Consumer Preference for Domestic Versus International Beef
Journal of Agricultural and Resource Economics
The world is becoming more of a global market place and trade agreements between nations continue to reduce barriers to trade. Increasing trade affects all sectors of the United States’ economy including the beef industry. International trade has both positive and engative impacts on the U.S. consumer and the domestic beef industry. One of the benefits of trade is that consumers are presented with a greater variety of products to choose from in the market place. Consumers also benefit from imports when domestic beef production is low and more beef is imported to increase supply and maintain a consistent retail price. Imports of beef during 1999 totaled almost eleven percent of the U.S.’s total beef production (Livestock Market Information Center, 2000). Australia, New Zealand, Canada and Argentina are the four largest exporters of beef to the U.S.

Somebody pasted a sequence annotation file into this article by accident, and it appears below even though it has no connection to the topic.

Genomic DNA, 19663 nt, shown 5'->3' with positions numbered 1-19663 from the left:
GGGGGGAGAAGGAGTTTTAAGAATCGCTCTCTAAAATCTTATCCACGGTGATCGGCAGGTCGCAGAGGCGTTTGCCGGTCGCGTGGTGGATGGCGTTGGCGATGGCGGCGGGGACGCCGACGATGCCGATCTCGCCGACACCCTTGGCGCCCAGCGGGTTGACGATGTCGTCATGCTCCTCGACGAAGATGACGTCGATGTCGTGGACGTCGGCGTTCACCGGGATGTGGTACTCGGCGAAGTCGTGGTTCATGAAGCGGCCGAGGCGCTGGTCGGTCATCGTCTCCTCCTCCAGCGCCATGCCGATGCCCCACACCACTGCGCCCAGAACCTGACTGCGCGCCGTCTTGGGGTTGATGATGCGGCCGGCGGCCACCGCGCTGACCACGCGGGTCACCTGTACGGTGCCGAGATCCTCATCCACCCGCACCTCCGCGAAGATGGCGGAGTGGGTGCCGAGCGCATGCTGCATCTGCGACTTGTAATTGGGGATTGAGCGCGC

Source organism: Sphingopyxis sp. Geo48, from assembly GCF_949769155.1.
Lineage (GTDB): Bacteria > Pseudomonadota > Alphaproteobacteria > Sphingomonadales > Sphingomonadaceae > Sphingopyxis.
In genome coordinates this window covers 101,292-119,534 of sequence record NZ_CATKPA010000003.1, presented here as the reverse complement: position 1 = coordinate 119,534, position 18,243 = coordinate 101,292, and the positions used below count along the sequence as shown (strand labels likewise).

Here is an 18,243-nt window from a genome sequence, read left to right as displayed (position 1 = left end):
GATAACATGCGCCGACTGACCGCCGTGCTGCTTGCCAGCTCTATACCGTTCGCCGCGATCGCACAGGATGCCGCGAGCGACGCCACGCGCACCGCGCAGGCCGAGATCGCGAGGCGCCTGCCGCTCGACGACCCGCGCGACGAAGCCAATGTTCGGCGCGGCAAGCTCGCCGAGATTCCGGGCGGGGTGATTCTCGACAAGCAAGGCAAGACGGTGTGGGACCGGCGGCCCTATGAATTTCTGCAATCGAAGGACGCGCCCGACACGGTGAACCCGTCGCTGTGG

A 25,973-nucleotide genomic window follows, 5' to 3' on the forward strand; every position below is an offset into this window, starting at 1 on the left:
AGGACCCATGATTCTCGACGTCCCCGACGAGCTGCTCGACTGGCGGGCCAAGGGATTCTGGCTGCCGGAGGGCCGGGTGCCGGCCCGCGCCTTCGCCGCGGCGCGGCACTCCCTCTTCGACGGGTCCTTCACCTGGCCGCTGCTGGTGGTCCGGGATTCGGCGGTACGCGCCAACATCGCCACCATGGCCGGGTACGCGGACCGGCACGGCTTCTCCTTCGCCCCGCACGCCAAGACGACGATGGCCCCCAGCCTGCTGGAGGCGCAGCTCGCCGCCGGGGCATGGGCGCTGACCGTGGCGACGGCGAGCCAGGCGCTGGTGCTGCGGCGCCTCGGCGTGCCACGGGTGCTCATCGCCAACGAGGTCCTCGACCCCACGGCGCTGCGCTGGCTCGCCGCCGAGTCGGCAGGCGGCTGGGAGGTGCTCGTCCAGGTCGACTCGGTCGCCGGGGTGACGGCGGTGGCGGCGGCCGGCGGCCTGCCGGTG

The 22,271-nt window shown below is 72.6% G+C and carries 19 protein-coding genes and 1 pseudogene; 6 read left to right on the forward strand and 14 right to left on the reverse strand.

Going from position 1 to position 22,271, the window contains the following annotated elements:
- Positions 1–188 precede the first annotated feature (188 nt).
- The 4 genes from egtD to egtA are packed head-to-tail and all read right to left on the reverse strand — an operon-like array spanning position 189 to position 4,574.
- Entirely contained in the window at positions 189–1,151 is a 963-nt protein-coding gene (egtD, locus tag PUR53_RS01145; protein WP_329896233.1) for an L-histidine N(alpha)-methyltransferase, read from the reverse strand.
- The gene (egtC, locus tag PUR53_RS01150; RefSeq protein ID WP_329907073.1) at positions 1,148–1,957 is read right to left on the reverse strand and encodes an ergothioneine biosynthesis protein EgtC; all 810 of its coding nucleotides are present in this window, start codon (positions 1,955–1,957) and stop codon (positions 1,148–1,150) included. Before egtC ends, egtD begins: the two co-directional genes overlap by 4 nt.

Feuz, D.M., W. Umberger, C. Calkins, K. Killinger. 2000. "Consumer Preference for Domestic versus International Beef.." Abstract Journal of Agricultural and Resource Economics, Vol. 25, p. 723.